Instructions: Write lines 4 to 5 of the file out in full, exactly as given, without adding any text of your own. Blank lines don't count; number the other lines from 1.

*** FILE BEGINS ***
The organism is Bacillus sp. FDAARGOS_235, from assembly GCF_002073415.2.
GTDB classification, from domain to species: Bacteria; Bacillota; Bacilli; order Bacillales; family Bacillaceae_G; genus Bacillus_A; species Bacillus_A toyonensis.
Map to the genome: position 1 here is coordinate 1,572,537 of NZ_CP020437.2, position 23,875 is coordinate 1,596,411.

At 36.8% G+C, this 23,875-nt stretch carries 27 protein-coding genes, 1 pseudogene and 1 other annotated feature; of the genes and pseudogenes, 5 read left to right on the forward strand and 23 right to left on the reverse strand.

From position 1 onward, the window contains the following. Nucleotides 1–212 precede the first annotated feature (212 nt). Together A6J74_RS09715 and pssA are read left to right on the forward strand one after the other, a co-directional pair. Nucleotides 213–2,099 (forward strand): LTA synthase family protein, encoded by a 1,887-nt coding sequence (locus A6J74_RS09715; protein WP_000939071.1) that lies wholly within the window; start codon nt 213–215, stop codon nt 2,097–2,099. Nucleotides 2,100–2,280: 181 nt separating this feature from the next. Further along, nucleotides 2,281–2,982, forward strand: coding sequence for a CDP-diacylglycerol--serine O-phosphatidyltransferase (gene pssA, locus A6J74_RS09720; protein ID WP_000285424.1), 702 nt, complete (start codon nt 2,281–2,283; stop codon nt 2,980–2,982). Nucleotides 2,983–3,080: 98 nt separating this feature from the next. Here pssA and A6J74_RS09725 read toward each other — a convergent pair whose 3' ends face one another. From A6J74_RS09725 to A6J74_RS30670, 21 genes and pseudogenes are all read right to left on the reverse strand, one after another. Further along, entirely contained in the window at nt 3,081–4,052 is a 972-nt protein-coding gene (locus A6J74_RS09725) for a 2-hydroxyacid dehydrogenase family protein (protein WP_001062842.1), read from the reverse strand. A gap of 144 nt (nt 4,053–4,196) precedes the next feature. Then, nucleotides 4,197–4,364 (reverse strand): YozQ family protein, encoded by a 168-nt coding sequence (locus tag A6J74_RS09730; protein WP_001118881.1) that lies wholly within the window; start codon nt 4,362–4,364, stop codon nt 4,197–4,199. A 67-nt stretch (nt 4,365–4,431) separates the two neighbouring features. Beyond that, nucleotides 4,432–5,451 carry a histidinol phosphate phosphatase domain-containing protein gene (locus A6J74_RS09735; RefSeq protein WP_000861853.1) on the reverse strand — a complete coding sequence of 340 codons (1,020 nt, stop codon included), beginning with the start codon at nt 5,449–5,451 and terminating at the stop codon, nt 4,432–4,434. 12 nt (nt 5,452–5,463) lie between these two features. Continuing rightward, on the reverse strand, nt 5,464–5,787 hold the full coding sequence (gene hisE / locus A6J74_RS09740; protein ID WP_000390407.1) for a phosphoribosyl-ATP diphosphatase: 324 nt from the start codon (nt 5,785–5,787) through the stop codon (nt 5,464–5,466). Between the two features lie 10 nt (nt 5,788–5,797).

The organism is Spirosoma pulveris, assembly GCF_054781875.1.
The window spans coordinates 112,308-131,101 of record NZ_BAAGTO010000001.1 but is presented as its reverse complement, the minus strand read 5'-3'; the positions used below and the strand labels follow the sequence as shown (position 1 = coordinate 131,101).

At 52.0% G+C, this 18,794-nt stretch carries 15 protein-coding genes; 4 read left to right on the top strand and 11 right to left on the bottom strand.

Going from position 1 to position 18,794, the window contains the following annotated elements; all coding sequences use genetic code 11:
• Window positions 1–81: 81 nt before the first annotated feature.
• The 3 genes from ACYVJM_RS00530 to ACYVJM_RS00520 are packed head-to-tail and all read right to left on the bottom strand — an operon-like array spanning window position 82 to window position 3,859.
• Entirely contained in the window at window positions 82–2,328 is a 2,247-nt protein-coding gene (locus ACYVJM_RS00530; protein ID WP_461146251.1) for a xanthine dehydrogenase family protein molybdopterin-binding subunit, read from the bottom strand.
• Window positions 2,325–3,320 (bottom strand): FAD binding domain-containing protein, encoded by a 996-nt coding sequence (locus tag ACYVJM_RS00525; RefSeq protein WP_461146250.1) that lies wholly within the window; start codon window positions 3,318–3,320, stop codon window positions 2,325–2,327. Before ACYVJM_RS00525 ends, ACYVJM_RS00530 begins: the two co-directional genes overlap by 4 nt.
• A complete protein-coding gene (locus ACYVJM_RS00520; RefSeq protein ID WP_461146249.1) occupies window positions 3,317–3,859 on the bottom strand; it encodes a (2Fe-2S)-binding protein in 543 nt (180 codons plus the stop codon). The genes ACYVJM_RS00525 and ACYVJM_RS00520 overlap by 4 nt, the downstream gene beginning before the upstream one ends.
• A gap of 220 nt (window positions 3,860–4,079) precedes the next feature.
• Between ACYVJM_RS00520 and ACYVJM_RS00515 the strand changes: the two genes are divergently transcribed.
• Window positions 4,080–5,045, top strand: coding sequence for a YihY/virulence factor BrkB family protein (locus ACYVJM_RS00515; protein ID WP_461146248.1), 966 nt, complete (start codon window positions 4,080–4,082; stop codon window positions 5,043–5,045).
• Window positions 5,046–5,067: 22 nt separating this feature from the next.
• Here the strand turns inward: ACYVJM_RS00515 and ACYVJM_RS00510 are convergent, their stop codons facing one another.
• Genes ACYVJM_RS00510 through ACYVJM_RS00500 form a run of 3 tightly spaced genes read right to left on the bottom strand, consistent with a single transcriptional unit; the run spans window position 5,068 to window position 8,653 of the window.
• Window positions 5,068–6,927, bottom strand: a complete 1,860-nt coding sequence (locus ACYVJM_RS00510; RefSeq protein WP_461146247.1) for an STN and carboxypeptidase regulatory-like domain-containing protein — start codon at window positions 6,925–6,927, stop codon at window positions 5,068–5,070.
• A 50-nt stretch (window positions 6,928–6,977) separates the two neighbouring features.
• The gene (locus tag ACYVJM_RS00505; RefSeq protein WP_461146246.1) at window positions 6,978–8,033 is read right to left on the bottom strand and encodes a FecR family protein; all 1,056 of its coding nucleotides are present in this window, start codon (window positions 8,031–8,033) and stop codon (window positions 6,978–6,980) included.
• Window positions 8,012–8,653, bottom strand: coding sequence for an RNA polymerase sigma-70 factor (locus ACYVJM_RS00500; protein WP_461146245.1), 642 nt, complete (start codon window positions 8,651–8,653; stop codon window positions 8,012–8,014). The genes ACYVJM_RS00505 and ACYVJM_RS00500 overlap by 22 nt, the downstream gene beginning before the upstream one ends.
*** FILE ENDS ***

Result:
At 36.8% G+C, this 23,875-nt stretch carries 27 protein-coding genes, 1 pseudogene and 1 other annotated feature; of the genes and pseudogenes, 5 read left to right on the forward strand and 23 right to left on the reverse strand.

From position 1 onward, the window contains the following. Nucleotides 1–212 precede the first annotated feature (212 nt). Together A6J74_RS09715 and pssA are read left to right on the forward strand one after the other, a co-directional pair. Nucleotides 213–2,099 (forward strand): LTA synthase family protein, encoded by a 1,887-nt coding sequence (locus A6J74_RS09715; protein WP_000939071.1) that lies wholly within the window; start codon nt 213–215, stop codon nt 2,097–2,099. Nucleotides 2,100–2,280: 181 nt separating this feature from the next. Further along, nucleotides 2,281–2,982, forward strand: coding sequence for a CDP-diacylglycerol--serine O-phosphatidyltransferase (gene pssA, locus A6J74_RS09720; protein ID WP_000285424.1), 702 nt, complete (start codon nt 2,281–2,283; stop codon nt 2,980–2,982). Nucleotides 2,983–3,080: 98 nt separating this feature from the next. Here pssA and A6J74_RS09725 read toward each other — a convergent pair whose 3' ends face one another. From A6J74_RS09725 to A6J74_RS30670, 21 genes and pseudogenes are all read right to left on the reverse strand, one after another. Further along, entirely contained in the window at nt 3,081–4,052 is a 972-nt protein-coding gene (locus A6J74_RS09725) for a 2-hydroxyacid dehydrogenase family protein (protein WP_001062842.1), read from the reverse strand. A gap of 144 nt (nt 4,053–4,196) precedes the next feature. Then, nucleotides 4,197–4,364 (reverse strand): YozQ family protein, encoded by a 168-nt coding sequence (locus tag A6J74_RS09730; protein WP_001118881.1) that lies wholly within the window; start codon nt 4,362–4,364, stop codon nt 4,197–4,199. A 67-nt stretch (nt 4,365–4,431) separates the two neighbouring features. Beyond that, nucleotides 4,432–5,451 carry a histidinol phosphate phosphatase domain-containing protein gene (locus A6J74_RS09735; RefSeq protein WP_000861853.1) on the reverse strand — a complete coding sequence of 340 codons (1,020 nt, stop codon included), beginning with the start codon at nt 5,449–5,451 and terminating at the stop codon, nt 4,432–4,434. 12 nt (nt 5,452–5,463) lie between these two features. Continuing rightward, on the reverse strand, nt 5,464–5,787 hold the full coding sequence (gene hisE / locus A6J74_RS09740; protein ID WP_000390407.1) for a phosphoribosyl-ATP diphosphatase: 324 nt from the start codon (nt 5,785–5,787) through the stop codon (nt 5,464–5,466). Between the two features lie 10 nt (nt 5,788–5,797).